- Interesting model
- Outstanding presentation
- Rare specifications
- No reserve
As early as 1937, the German army instructed BMW and Zündapp to develop a 750cc sidecar. These vehicles had to meet draconian specifications which required a 500 kg payload while maintaining a 150 mm ground clearance, 80km/h cruising speed with 3 people on board, 350 km distance range, etc… That gave birth to two of the most famous Second World War vehicles, including the Jeep Willys of course! Initial tests demonstrated the need to design an all-new 750cc engine, which became the engine base for post-war models such as the BMW R51, R67 and R68. The BMW R75 produced 26 hp at 4,000 rpm in its final version and on any fuel, it was fitted with a reverse gear and the sidecar driving wheel. Designed to work in both the desert sands and the Russian steppe, the BMW R75 shared many parts with the Zundapp KS 750, which facilitated the maintenance of these machines. Production of the R75 began in June 1941 and over 18,000 units in total were produced at the Eisenach plant until the end of the war.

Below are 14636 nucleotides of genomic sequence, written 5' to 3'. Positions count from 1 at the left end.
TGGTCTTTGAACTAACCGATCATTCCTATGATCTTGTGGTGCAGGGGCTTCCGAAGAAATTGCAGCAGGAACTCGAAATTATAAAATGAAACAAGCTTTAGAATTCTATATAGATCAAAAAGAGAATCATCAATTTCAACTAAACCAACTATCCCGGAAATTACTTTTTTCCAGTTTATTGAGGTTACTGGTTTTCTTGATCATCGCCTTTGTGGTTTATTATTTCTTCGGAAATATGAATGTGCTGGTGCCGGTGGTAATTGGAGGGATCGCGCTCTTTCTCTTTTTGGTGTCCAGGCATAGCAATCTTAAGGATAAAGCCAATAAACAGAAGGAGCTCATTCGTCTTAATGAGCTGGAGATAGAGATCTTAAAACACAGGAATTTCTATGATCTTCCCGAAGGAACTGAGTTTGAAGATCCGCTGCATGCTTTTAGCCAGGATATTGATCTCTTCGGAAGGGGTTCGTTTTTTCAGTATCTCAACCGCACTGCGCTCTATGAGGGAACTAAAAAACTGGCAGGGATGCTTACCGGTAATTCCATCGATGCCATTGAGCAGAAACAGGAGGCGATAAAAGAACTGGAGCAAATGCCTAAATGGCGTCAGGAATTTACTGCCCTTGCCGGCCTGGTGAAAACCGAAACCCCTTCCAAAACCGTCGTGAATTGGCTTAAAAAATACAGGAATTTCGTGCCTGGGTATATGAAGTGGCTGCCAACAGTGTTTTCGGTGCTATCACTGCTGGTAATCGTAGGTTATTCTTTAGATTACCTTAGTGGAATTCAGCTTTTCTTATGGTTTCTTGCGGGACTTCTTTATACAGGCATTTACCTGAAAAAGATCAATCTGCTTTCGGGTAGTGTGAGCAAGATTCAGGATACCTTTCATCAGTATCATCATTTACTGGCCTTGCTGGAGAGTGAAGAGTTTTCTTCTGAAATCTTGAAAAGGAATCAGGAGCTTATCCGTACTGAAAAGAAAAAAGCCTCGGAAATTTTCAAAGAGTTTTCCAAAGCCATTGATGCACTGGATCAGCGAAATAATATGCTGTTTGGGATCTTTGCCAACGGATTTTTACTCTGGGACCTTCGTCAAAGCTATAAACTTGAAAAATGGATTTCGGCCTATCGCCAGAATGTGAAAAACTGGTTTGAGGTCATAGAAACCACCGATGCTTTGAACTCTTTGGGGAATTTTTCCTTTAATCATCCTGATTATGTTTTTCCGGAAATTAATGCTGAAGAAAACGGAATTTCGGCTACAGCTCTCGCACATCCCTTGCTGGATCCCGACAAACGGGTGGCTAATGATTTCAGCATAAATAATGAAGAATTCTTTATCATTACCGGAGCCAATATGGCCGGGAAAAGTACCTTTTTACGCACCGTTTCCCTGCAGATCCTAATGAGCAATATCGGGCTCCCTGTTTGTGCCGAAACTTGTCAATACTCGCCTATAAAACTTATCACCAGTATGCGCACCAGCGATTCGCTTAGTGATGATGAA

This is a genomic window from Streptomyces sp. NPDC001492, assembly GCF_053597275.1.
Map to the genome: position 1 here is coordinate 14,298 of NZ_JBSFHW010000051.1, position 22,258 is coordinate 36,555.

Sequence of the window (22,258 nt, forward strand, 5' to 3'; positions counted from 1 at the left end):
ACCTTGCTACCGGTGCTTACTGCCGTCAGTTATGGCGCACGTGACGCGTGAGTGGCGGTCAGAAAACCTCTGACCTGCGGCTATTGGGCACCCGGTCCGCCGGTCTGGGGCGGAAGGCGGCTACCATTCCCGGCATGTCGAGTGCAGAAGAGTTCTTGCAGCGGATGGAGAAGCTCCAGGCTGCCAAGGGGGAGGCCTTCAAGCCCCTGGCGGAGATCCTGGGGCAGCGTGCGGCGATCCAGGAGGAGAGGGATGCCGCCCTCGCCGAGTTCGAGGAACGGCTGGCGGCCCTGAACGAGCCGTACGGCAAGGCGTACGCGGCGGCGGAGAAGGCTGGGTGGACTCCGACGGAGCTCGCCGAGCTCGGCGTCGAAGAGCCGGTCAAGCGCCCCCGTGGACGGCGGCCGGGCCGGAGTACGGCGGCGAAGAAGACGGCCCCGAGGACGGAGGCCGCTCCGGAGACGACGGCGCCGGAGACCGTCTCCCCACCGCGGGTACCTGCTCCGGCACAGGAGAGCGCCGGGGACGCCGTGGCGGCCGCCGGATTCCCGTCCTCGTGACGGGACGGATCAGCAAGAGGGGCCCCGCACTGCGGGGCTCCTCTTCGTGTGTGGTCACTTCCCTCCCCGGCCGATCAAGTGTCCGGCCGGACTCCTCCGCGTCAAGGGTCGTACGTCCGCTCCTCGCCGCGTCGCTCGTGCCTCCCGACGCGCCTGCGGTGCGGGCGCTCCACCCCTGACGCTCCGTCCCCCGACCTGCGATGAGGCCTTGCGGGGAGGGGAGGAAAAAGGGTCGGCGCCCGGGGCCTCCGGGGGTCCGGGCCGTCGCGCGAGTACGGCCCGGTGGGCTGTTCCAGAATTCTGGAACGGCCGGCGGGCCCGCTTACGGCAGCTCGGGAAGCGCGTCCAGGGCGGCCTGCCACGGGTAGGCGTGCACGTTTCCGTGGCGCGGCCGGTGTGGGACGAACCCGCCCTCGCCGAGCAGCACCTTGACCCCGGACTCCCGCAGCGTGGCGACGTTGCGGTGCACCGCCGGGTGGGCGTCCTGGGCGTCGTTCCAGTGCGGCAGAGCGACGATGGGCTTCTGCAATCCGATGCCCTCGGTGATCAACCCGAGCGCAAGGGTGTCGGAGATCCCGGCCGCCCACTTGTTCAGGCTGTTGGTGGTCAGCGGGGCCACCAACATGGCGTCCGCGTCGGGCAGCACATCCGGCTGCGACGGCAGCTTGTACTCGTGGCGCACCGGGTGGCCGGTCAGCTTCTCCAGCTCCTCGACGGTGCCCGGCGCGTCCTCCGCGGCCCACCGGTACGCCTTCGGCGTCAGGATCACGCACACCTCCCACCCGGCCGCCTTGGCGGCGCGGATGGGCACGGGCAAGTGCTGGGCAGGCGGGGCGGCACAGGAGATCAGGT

This specific example is in good condition after an older quality restoration probably carried out in Germany. It has extremely rare components, such as the heating system surrounding the handlebars, reminiscent of vehicles equipped for the Russian campaign. It was entered in the Italian historic ASI register in 2006 and its registration document records it accurately as a harnessed motorcycle.
For more information and photos: https://www.artcurial.com/fr/lot-1943-bmw-r75-side-car-no-reserve-3980-5